One of the aims of BAMS is to encourage an appreciation of the art of the medal through a variety of educational projects. Various members of the society have utilised techniques to create workshops that are suitable for a wide age range. These have been held in many schools, junior and senior, and in venues such as the British Museum and National Gallery. More advanced work has been undertaken for colleges such as the Royal College of Art and a major initiative, the Student Medal Project, was established in 1993.
The New Medallist Scheme, run since 2005, encourages artists freshly graduated to develop their interest in the art of the medal. The society also organises regular lectures and an annual conference.
Student Medal Project
The Student Medal Project encourages and promotes the art of making medals throughout art colleges in the United Kingdom. Each year over one hundred student medals, from as many as fifteen art colleges, are submitted for judging for prizes and selection for exhibition.
The Worshipful Company of Founders, The Worshipful Company of Cutlers, The Worshipful Company of Tin Plate Workers, The Goldsmiths’ Centre and Thomas Fattorini Ltd are among the institutions that support the project, and the British Museum sometimes purchases particularly meritorious student medals.
It is a wonderful forum for students to view the work made by their contemporaries, to join them at the annual conference, and to participate in an international project. Each year an academy from outside the UK is invited to take part.
As an introduction to bronze casting, the project is perfect for the college curriculum. The Society often provides a speaker to introduce it in the first year. It is particularly geared to sculpture students and those studying metalwork and jewellery, but is open to other disciplines as well. A catalogue is published, which includes entries for everyone who participates and stands as a record for those at the start of their artistic careers.
BAMS Student Medal Project 2023 prizes and awards
MODERN ART MEDALS : Making History in 30 years
The 30th anniversary of the BAMS Student Medal Project has resulted in the largest ever exhibition, open at Central Saint Martins in Granary Square until 9th May 2023. Students from 21 British colleges and one from Germany produced a total of 175 medals, including ten that won prizes. There are medals also by teachers and by BAMS New Medallists. While there is no specific theme, students made medals that comment on the environment, migration and society and politics, as well as personal interests.
BAMS Student Medal Project 2022 prizes and awards
The 29th year of the Student Medal Project, and a record twenty UK colleges/universities participated plus the invited university, Pforzheim, in Germany, resulting in 148 UK student works with 12 from Germany (plus a number of works by teachers). Results of the judging were announced on 28th February 2022. The British Art Medal Society congratulates you all; the standard was very high and the art of the medal is alive and well and absolutely flourishing here. No other country has seen such accomplishment by student artists, in terms of learning the skills connected to the bronze casting of contemporary art medals. Thanks particularly to the Goldsmiths’ Centre for financial support in administering the Project. To see the full list of winning medals and awards read our post on the Noticeboard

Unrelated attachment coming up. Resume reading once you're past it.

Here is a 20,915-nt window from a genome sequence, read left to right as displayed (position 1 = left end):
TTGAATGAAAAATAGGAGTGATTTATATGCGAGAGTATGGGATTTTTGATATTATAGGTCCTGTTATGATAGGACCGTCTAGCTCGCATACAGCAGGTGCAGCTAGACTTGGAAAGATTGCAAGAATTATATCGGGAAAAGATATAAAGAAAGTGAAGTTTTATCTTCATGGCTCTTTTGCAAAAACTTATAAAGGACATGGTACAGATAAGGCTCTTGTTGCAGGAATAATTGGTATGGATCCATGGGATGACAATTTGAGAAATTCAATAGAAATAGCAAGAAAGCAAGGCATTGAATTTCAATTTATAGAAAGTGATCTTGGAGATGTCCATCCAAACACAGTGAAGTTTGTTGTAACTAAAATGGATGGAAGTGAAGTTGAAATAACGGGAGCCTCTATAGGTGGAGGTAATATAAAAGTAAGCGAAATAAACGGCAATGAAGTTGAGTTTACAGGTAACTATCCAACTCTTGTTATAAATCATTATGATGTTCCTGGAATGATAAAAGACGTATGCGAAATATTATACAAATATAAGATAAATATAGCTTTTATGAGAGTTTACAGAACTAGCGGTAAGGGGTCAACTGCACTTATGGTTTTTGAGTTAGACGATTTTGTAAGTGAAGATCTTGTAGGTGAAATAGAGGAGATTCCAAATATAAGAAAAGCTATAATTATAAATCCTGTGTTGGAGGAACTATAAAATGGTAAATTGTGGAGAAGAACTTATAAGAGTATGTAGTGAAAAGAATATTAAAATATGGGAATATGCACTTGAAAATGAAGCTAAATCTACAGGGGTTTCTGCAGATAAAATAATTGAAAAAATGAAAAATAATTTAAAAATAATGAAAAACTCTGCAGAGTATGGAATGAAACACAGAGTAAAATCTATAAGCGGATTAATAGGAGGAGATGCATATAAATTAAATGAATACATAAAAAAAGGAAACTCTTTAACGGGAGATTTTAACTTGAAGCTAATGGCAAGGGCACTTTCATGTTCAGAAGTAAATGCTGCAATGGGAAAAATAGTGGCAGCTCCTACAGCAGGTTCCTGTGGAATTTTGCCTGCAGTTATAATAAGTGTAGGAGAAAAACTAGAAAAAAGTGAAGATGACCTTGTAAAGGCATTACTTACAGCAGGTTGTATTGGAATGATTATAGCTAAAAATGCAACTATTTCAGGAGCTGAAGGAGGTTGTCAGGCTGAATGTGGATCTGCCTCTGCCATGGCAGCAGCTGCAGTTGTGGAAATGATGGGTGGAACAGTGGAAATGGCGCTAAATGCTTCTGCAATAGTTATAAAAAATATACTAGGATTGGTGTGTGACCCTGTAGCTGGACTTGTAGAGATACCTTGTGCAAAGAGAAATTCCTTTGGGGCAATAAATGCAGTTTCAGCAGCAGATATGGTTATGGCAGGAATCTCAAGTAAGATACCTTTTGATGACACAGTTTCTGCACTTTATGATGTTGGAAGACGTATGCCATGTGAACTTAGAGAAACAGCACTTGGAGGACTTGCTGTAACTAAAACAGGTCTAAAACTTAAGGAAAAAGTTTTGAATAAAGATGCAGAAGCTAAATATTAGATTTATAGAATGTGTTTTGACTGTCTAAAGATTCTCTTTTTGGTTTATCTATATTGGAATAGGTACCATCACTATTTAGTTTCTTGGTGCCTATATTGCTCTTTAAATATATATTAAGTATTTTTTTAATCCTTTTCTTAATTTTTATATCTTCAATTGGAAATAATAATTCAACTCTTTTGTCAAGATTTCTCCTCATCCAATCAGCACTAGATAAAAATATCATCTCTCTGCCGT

BAMS Student Medal Project 2021 prizes and awards
The 28th British Art Medal Society Student Medal Project announced its winners on 10th April 2021, after a hard year of lockdowns and difficulties at the art colleges all over the UK. Nevertheless, 14 UK colleges, plus 1 from Bulgaria, participated, creating one of the most accomplished results the judges have seen. An additional category called Design/Prototype was created for this year when foundries were closed, and this resulted in a First Prize winner from Cardiff Metropolitan, whose design was called ‘Black Hair Matters’: Bethan Grace Mason took up one suggested theme of Black Art Matters and researched an age-old/modern art form that exists among women, which speaks of identity and cultural belonging. In the category of cast bronze medals – from a total of 74 – Kiki Birtles of Falmouth University won the Grand First Prize with her medal called ‘Inherited’, a narrative on two sides that examines the feelings of a younger generation that has inherited a threatened planet, but has hopes of great achievements.
The Student Medal Project is supported by the Goldsmiths’ Centre, the Worshipful Company of Founders – which gives the Grand First Prize of £1000 – and the Worshipful Company of Tin Plate Workers alias Wire Workers; Thomas Fattorini Ltd gives the Grand Second Prize of £500; The Worshipful Company of Cutlers, Pangolin Editions, G W Lunt and others provide provide further prizes for Design/Prototypes and cast medals.
Director, Marcy Leavitt Bourne
To See Booklets And Catalogues Relating To The Student Medal Project
New Medallist Scheme
UPDATE : The ‘New Medallist’ Scheme for 2023
Applications are now CLOSED
Applications have now CLOSED for 2023 for the British Art Medal Society ‘New Medallist’ scheme, (details below included for information only) an initiative entering its seventeenth year. This scheme is intended to provide a framework by which artists based in Great Britain and Northern Ireland, and who are relatively new to medal-making, can develop their interest in the medal as a vehicle of artistic expression. Its aim is to deepen and broaden the selected artist’s knowledge of the medal and to expand their awareness of the medium’s possibilities.
The scheme is administered by the British Art Medal Society (BAMS). It is funded by the Belvedere
Trust and supported by the British Museum. For more about BAMS, see our About Us page here at
Previous ‘New Medallists’ have gone on to receive medal commissions, win awards for their medals,
and participate in art medal events in the UK and abroad. Their medals have been acquired by public
collections and private collectors.
Each year one artist is selected for the scheme. Artists eligible for the scheme:
- will have left art college (at whatever level, i.e. BA, MA, PhD or equivalents) within 3½ years of the commencement of their participation in the scheme (that is, since February 2020) or be about to leave college before September 2023.